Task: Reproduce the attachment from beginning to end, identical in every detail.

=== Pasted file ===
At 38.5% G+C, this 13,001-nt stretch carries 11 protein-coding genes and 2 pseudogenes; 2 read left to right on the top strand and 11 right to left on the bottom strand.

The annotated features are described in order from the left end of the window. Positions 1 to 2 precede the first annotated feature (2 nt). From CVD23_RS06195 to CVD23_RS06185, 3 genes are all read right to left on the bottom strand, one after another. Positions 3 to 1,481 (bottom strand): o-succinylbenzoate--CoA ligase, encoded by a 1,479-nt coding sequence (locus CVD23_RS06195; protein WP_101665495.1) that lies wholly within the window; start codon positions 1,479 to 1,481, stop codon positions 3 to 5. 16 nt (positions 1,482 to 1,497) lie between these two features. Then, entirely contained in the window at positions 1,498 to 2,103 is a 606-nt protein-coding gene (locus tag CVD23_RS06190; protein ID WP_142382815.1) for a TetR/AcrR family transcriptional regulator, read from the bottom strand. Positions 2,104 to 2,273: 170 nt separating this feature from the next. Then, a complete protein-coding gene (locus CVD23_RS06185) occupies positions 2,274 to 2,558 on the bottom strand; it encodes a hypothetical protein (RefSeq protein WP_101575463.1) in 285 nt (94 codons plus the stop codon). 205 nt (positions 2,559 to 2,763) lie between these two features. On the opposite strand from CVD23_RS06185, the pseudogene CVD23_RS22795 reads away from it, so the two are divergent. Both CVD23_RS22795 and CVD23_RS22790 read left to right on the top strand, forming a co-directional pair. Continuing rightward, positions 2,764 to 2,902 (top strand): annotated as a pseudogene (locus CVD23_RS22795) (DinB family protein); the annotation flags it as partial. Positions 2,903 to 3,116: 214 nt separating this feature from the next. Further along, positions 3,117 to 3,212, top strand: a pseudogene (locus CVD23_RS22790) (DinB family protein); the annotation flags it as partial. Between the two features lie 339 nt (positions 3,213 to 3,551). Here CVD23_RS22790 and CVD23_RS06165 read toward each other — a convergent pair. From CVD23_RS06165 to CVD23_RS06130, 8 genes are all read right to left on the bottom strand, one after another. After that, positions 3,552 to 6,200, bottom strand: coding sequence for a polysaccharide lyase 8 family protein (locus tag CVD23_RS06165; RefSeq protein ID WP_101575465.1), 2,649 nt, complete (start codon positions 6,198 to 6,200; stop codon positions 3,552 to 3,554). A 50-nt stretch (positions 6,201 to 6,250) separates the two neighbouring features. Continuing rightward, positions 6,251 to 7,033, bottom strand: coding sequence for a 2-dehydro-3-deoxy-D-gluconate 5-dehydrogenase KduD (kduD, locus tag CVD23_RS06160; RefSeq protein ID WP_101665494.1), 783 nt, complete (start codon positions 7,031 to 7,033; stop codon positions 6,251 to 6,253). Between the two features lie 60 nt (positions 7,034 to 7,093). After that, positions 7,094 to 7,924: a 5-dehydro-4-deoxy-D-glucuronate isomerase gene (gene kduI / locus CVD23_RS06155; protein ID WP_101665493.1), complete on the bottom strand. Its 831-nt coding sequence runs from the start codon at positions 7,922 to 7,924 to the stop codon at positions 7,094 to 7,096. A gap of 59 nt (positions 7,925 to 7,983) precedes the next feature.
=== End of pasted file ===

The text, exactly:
At 38.5% G+C, this 13,001-nt stretch carries 11 protein-coding genes and 2 pseudogenes; 2 read left to right on the top strand and 11 right to left on the bottom strand.

The annotated features are described in order from the left end of the window. Positions 1 to 2 precede the first annotated feature (2 nt). From CVD23_RS06195 to CVD23_RS06185, 3 genes are all read right to left on the bottom strand, one after another. Positions 3 to 1,481 (bottom strand): o-succinylbenzoate--CoA ligase, encoded by a 1,479-nt coding sequence (locus CVD23_RS06195; protein WP_101665495.1) that lies wholly within the window; start codon positions 1,479 to 1,481, stop codon positions 3 to 5. 16 nt (positions 1,482 to 1,497) lie between these two features. Then, entirely contained in the window at positions 1,498 to 2,103 is a 606-nt protein-coding gene (locus tag CVD23_RS06190; protein ID WP_142382815.1) for a TetR/AcrR family transcriptional regulator, read from the bottom strand. Positions 2,104 to 2,273: 170 nt separating this feature from the next. Then, a complete protein-coding gene (locus CVD23_RS06185) occupies positions 2,274 to 2,558 on the bottom strand; it encodes a hypothetical protein (RefSeq protein WP_101575463.1) in 285 nt (94 codons plus the stop codon). 205 nt (positions 2,559 to 2,763) lie between these two features. On the opposite strand from CVD23_RS06185, the pseudogene CVD23_RS22795 reads away from it, so the two are divergent. Both CVD23_RS22795 and CVD23_RS22790 read left to right on the top strand, forming a co-directional pair. Continuing rightward, positions 2,764 to 2,902 (top strand): annotated as a pseudogene (locus CVD23_RS22795) (DinB family protein); the annotation flags it as partial. Positions 2,903 to 3,116: 214 nt separating this feature from the next. Further along, positions 3,117 to 3,212, top strand: a pseudogene (locus CVD23_RS22790) (DinB family protein); the annotation flags it as partial. Between the two features lie 339 nt (positions 3,213 to 3,551). Here CVD23_RS22790 and CVD23_RS06165 read toward each other — a convergent pair. From CVD23_RS06165 to CVD23_RS06130, 8 genes are all read right to left on the bottom strand, one after another. After that, positions 3,552 to 6,200, bottom strand: coding sequence for a polysaccharide lyase 8 family protein (locus tag CVD23_RS06165; RefSeq protein ID WP_101575465.1), 2,649 nt, complete (start codon positions 6,198 to 6,200; stop codon positions 3,552 to 3,554). A 50-nt stretch (positions 6,201 to 6,250) separates the two neighbouring features. Continuing rightward, positions 6,251 to 7,033, bottom strand: coding sequence for a 2-dehydro-3-deoxy-D-gluconate 5-dehydrogenase KduD (kduD, locus tag CVD23_RS06160; RefSeq protein ID WP_101665494.1), 783 nt, complete (start codon positions 7,031 to 7,033; stop codon positions 6,251 to 6,253). Between the two features lie 60 nt (positions 7,034 to 7,093). After that, positions 7,094 to 7,924: a 5-dehydro-4-deoxy-D-glucuronate isomerase gene (gene kduI / locus CVD23_RS06155; protein ID WP_101665493.1), complete on the bottom strand. Its 831-nt coding sequence runs from the start codon at positions 7,922 to 7,924 to the stop codon at positions 7,094 to 7,096. A gap of 59 nt (positions 7,925 to 7,983) precedes the next feature.